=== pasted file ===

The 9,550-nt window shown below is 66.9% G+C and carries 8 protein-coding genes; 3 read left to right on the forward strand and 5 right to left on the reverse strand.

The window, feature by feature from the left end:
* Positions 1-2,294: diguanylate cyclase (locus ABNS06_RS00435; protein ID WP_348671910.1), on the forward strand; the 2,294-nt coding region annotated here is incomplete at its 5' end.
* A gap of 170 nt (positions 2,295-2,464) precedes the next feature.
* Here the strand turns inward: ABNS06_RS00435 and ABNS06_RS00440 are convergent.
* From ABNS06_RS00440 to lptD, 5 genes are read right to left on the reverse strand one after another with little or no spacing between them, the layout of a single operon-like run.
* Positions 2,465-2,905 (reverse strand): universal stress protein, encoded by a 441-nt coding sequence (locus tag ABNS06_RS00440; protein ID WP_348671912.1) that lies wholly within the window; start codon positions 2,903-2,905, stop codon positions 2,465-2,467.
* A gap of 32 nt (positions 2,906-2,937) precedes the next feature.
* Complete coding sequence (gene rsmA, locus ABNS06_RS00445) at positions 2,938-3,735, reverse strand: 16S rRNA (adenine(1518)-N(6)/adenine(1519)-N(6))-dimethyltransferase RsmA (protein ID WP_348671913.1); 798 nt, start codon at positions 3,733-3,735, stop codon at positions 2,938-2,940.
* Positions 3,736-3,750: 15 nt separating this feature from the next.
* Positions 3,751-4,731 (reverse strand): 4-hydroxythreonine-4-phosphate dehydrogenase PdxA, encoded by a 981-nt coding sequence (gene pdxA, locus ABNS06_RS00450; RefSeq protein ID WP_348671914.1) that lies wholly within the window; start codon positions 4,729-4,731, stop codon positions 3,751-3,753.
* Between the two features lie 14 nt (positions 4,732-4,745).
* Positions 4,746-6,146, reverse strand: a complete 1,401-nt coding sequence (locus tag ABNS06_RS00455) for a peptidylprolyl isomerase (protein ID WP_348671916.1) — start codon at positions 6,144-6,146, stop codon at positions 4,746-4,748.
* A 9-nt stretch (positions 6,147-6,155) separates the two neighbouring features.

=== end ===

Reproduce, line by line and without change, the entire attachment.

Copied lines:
The 9,550-nt window shown below is 66.9% G+C and carries 8 protein-coding genes; 3 read left to right on the forward strand and 5 right to left on the reverse strand.

The window, feature by feature from the left end:
* Positions 1-2,294: diguanylate cyclase (locus ABNS06_RS00435; protein ID WP_348671910.1), on the forward strand; the 2,294-nt coding region annotated here is incomplete at its 5' end.
* A gap of 170 nt (positions 2,295-2,464) precedes the next feature.
* Here the strand turns inward: ABNS06_RS00435 and ABNS06_RS00440 are convergent.
* From ABNS06_RS00440 to lptD, 5 genes are read right to left on the reverse strand one after another with little or no spacing between them, the layout of a single operon-like run.
* Positions 2,465-2,905 (reverse strand): universal stress protein, encoded by a 441-nt coding sequence (locus tag ABNS06_RS00440; protein ID WP_348671912.1) that lies wholly within the window; start codon positions 2,903-2,905, stop codon positions 2,465-2,467.
* A gap of 32 nt (positions 2,906-2,937) precedes the next feature.
* Complete coding sequence (gene rsmA, locus ABNS06_RS00445) at positions 2,938-3,735, reverse strand: 16S rRNA (adenine(1518)-N(6)/adenine(1519)-N(6))-dimethyltransferase RsmA (protein ID WP_348671913.1); 798 nt, start codon at positions 3,733-3,735, stop codon at positions 2,938-2,940.
* Positions 3,736-3,750: 15 nt separating this feature from the next.
* Positions 3,751-4,731 (reverse strand): 4-hydroxythreonine-4-phosphate dehydrogenase PdxA, encoded by a 981-nt coding sequence (gene pdxA, locus ABNS06_RS00450; RefSeq protein ID WP_348671914.1) that lies wholly within the window; start codon positions 4,729-4,731, stop codon positions 3,751-3,753.
* Between the two features lie 14 nt (positions 4,732-4,745).
* Positions 4,746-6,146, reverse strand: a complete 1,401-nt coding sequence (locus tag ABNS06_RS00455) for a peptidylprolyl isomerase (protein ID WP_348671916.1) — start codon at positions 6,144-6,146, stop codon at positions 4,746-4,748.
* A 9-nt stretch (positions 6,147-6,155) separates the two neighbouring features.